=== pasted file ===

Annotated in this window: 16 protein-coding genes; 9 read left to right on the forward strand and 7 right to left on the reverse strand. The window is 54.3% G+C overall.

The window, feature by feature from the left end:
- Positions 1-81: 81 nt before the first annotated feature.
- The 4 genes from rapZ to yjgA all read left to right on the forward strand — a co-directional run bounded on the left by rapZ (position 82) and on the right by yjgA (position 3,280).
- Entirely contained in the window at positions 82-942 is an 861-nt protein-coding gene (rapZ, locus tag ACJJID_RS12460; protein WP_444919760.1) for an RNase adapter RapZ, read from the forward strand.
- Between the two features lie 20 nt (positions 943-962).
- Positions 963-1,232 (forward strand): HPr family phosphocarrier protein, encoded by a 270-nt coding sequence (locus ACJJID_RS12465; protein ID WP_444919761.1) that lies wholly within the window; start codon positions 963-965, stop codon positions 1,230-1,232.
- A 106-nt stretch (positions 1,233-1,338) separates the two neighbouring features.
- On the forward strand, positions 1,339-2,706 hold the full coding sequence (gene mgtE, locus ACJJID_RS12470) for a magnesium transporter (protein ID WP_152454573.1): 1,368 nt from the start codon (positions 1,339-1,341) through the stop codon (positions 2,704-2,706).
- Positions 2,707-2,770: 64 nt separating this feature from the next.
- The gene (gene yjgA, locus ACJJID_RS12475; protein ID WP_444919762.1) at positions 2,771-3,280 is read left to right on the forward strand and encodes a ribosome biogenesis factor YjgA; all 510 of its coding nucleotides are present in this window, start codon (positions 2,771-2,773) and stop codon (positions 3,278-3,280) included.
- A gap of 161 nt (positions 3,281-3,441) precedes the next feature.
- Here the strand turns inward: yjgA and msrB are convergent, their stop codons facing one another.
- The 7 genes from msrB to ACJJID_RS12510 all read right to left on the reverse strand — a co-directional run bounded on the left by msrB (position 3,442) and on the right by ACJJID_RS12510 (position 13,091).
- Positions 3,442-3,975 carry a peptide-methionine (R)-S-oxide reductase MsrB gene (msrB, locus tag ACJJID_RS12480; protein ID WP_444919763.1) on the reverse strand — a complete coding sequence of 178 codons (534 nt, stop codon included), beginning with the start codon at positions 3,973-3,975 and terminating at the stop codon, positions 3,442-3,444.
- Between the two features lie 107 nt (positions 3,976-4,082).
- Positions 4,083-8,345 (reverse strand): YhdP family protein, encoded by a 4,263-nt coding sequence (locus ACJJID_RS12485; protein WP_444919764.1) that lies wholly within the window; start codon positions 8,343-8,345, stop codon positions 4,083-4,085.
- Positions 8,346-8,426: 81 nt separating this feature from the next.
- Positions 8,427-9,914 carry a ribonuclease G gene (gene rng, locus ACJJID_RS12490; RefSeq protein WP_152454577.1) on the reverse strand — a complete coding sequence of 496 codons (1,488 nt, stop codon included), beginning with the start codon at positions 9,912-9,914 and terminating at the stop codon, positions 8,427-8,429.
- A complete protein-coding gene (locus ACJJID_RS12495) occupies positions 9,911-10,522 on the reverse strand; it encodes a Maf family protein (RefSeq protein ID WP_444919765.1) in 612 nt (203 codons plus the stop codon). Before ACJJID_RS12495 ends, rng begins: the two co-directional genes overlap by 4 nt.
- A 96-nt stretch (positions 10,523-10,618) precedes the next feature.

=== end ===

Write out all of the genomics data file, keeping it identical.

Annotated in this window: 16 protein-coding genes; 9 read left to right on the forward strand and 7 right to left on the reverse strand. The window is 54.3% G+C overall.

The window, feature by feature from the left end:
- Positions 1-81: 81 nt before the first annotated feature.
- The 4 genes from rapZ to yjgA all read left to right on the forward strand — a co-directional run bounded on the left by rapZ (position 82) and on the right by yjgA (position 3,280).
- Entirely contained in the window at positions 82-942 is an 861-nt protein-coding gene (rapZ, locus tag ACJJID_RS12460; protein WP_444919760.1) for an RNase adapter RapZ, read from the forward strand.
- Between the two features lie 20 nt (positions 943-962).
- Positions 963-1,232 (forward strand): HPr family phosphocarrier protein, encoded by a 270-nt coding sequence (locus ACJJID_RS12465; protein ID WP_444919761.1) that lies wholly within the window; start codon positions 963-965, stop codon positions 1,230-1,232.
- A 106-nt stretch (positions 1,233-1,338) separates the two neighbouring features.
- On the forward strand, positions 1,339-2,706 hold the full coding sequence (gene mgtE, locus ACJJID_RS12470) for a magnesium transporter (protein ID WP_152454573.1): 1,368 nt from the start codon (positions 1,339-1,341) through the stop codon (positions 2,704-2,706).
- Positions 2,707-2,770: 64 nt separating this feature from the next.
- The gene (gene yjgA, locus ACJJID_RS12475; protein ID WP_444919762.1) at positions 2,771-3,280 is read left to right on the forward strand and encodes a ribosome biogenesis factor YjgA; all 510 of its coding nucleotides are present in this window, start codon (positions 2,771-2,773) and stop codon (positions 3,278-3,280) included.
- A gap of 161 nt (positions 3,281-3,441) precedes the next feature.
- Here the strand turns inward: yjgA and msrB are convergent, their stop codons facing one another.
- The 7 genes from msrB to ACJJID_RS12510 all read right to left on the reverse strand — a co-directional run bounded on the left by msrB (position 3,442) and on the right by ACJJID_RS12510 (position 13,091).
- Positions 3,442-3,975 carry a peptide-methionine (R)-S-oxide reductase MsrB gene (msrB, locus tag ACJJID_RS12480; protein ID WP_444919763.1) on the reverse strand — a complete coding sequence of 178 codons (534 nt, stop codon included), beginning with the start codon at positions 3,973-3,975 and terminating at the stop codon, positions 3,442-3,444.
- Between the two features lie 107 nt (positions 3,976-4,082).
- Positions 4,083-8,345 (reverse strand): YhdP family protein, encoded by a 4,263-nt coding sequence (locus ACJJID_RS12485; protein WP_444919764.1) that lies wholly within the window; start codon positions 8,343-8,345, stop codon positions 4,083-4,085.
- Positions 8,346-8,426: 81 nt separating this feature from the next.
- Positions 8,427-9,914 carry a ribonuclease G gene (gene rng, locus ACJJID_RS12490; RefSeq protein WP_152454577.1) on the reverse strand — a complete coding sequence of 496 codons (1,488 nt, stop codon included), beginning with the start codon at positions 9,912-9,914 and terminating at the stop codon, positions 8,427-8,429.
- A complete protein-coding gene (locus ACJJID_RS12495) occupies positions 9,911-10,522 on the reverse strand; it encodes a Maf family protein (RefSeq protein ID WP_444919765.1) in 612 nt (203 codons plus the stop codon). Before ACJJID_RS12495 ends, rng begins: the two co-directional genes overlap by 4 nt.
- A 96-nt stretch (positions 10,523-10,618) precedes the next feature.